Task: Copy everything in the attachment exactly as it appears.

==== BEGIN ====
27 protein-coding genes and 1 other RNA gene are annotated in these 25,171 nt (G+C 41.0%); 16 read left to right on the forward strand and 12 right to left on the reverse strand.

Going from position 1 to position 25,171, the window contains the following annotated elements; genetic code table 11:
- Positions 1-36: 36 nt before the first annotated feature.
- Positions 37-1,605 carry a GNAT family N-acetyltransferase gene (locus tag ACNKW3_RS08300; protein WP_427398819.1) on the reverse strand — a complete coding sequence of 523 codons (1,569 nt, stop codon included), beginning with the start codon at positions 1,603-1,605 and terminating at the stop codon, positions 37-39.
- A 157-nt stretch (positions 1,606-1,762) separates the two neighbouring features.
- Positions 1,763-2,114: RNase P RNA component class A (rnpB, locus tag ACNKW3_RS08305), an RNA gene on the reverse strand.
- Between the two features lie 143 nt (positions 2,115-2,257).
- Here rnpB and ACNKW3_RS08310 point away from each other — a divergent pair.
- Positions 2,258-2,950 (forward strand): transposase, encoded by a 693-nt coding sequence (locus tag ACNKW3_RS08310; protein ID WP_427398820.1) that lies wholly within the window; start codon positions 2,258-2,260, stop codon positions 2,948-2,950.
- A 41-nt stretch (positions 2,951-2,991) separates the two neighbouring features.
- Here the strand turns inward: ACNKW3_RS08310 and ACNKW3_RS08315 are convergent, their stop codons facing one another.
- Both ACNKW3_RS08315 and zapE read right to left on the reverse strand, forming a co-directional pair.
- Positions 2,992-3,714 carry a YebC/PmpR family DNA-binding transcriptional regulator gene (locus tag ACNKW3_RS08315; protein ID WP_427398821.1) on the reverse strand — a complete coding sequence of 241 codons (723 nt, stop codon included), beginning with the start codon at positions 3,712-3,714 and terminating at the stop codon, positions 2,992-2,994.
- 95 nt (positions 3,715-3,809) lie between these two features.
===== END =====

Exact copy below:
27 protein-coding genes and 1 other RNA gene are annotated in these 25,171 nt (G+C 41.0%); 16 read left to right on the forward strand and 12 right to left on the reverse strand.

Going from position 1 to position 25,171, the window contains the following annotated elements; genetic code table 11:
- Positions 1-36: 36 nt before the first annotated feature.
- Positions 37-1,605 carry a GNAT family N-acetyltransferase gene (locus tag ACNKW3_RS08300; protein WP_427398819.1) on the reverse strand — a complete coding sequence of 523 codons (1,569 nt, stop codon included), beginning with the start codon at positions 1,603-1,605 and terminating at the stop codon, positions 37-39.
- A 157-nt stretch (positions 1,606-1,762) separates the two neighbouring features.
- Positions 1,763-2,114: RNase P RNA component class A (rnpB, locus tag ACNKW3_RS08305), an RNA gene on the reverse strand.
- Between the two features lie 143 nt (positions 2,115-2,257).
- Here rnpB and ACNKW3_RS08310 point away from each other — a divergent pair.
- Positions 2,258-2,950 (forward strand): transposase, encoded by a 693-nt coding sequence (locus tag ACNKW3_RS08310; protein ID WP_427398820.1) that lies wholly within the window; start codon positions 2,258-2,260, stop codon positions 2,948-2,950.
- A 41-nt stretch (positions 2,951-2,991) separates the two neighbouring features.
- Here the strand turns inward: ACNKW3_RS08310 and ACNKW3_RS08315 are convergent, their stop codons facing one another.
- Both ACNKW3_RS08315 and zapE read right to left on the reverse strand, forming a co-directional pair.
- Positions 2,992-3,714 carry a YebC/PmpR family DNA-binding transcriptional regulator gene (locus tag ACNKW3_RS08315; protein ID WP_427398821.1) on the reverse strand — a complete coding sequence of 241 codons (723 nt, stop codon included), beginning with the start codon at positions 3,712-3,714 and terminating at the stop codon, positions 2,992-2,994.
- 95 nt (positions 3,715-3,809) lie between these two features.